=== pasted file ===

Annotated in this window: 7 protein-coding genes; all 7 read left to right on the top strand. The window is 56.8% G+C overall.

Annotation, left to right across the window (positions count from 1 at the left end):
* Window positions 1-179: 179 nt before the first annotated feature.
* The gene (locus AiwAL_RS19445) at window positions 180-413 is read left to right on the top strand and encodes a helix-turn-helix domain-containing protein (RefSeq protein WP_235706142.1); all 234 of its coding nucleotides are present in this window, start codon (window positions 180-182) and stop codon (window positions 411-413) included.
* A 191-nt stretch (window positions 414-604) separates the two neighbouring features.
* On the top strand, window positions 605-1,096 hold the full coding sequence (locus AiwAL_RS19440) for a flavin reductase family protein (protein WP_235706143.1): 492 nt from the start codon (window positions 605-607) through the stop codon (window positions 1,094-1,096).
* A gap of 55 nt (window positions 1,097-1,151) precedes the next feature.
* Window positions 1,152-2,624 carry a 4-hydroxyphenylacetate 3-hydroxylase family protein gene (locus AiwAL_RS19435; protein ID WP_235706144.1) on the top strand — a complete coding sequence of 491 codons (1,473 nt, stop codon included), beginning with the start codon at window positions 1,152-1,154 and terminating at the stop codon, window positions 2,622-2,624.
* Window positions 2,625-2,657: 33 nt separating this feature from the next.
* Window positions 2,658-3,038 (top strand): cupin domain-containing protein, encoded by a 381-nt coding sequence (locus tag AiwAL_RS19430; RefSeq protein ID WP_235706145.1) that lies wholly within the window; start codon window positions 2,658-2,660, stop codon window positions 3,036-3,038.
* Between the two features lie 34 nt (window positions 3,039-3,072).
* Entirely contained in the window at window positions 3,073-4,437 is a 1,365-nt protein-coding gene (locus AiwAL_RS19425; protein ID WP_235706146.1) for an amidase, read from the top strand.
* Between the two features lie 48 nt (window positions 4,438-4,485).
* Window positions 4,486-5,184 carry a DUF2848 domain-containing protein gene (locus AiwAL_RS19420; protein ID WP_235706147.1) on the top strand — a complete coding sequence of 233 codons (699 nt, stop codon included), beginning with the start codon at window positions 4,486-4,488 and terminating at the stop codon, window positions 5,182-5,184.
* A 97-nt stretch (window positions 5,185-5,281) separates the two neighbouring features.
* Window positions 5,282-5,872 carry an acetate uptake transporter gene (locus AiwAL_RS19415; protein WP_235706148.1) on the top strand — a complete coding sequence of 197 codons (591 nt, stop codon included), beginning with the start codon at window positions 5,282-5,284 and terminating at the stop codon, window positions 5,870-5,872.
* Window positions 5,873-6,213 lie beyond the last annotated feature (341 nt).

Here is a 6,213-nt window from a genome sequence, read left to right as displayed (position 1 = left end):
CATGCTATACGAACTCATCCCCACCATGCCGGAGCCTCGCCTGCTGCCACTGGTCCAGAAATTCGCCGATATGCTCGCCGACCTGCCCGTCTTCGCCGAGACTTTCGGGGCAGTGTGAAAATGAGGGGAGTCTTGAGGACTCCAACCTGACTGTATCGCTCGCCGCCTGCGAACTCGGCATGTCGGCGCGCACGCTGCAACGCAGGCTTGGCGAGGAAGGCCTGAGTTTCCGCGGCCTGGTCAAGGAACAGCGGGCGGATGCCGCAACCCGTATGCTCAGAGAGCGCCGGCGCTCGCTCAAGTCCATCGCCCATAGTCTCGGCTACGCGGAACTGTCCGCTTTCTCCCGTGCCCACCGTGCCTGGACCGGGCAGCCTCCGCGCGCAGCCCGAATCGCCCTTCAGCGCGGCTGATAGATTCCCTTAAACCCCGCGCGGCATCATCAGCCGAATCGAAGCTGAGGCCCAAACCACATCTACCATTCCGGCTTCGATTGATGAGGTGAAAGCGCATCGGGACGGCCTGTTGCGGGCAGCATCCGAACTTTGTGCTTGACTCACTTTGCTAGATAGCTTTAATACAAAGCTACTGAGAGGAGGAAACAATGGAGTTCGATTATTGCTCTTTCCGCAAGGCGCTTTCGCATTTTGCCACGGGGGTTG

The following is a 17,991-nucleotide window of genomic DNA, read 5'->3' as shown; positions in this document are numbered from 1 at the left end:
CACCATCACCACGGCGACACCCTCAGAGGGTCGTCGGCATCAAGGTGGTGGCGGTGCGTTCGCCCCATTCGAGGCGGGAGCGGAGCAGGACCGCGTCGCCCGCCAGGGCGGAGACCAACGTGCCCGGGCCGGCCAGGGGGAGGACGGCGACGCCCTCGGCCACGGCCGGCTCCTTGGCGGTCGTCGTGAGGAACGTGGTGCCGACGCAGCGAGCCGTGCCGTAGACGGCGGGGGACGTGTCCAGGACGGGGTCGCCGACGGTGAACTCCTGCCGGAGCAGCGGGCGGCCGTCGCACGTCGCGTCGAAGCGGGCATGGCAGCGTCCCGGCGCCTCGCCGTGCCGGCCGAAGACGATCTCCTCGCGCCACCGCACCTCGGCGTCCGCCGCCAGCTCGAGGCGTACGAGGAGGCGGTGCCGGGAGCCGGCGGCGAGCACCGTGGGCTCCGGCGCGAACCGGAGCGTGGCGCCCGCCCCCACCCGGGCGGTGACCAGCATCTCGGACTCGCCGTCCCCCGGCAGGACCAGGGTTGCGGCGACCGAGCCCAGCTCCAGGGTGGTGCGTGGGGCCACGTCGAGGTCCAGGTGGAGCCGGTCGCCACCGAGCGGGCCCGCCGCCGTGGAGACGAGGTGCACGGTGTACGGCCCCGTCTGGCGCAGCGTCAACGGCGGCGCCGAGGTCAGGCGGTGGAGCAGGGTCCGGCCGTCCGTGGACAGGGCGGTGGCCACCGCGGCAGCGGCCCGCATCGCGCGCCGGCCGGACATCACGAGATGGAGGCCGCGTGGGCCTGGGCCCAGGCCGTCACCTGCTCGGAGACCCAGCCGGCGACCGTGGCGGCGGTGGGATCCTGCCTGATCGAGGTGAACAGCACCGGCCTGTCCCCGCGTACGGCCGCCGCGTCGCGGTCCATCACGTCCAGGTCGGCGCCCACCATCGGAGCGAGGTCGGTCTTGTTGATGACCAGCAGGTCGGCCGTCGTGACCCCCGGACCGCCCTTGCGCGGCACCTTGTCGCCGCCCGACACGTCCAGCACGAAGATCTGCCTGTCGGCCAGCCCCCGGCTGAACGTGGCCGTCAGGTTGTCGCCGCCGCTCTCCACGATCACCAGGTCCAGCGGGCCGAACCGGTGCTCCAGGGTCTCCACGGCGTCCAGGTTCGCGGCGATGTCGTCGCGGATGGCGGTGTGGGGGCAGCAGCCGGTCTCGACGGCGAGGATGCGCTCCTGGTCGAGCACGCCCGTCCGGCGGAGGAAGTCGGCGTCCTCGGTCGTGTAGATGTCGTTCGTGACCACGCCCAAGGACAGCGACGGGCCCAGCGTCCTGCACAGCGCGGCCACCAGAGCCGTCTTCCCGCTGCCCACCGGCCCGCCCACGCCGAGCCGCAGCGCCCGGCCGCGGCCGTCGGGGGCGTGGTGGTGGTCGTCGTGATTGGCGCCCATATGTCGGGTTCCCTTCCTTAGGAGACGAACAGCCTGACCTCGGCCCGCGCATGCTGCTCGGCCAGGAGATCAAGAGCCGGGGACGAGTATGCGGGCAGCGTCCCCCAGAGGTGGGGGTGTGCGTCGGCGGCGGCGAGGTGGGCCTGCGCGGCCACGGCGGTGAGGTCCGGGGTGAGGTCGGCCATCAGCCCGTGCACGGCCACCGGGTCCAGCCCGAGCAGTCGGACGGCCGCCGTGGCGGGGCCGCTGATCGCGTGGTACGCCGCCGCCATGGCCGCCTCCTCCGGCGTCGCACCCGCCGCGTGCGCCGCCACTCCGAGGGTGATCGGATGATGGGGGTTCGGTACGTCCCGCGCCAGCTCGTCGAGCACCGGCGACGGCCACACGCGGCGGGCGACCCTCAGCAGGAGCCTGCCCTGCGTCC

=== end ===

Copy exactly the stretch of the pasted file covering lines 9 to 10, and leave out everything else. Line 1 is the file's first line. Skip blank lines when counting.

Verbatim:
* Window positions 2,625-2,657: 33 nt separating this feature from the next.
* Window positions 2,658-3,038 (top strand): cupin domain-containing protein, encoded by a 381-nt coding sequence (locus tag AiwAL_RS19430; RefSeq protein ID WP_235706145.1) that lies wholly within the window; start codon window positions 2,658-2,660, stop codon window positions 3,036-3,038.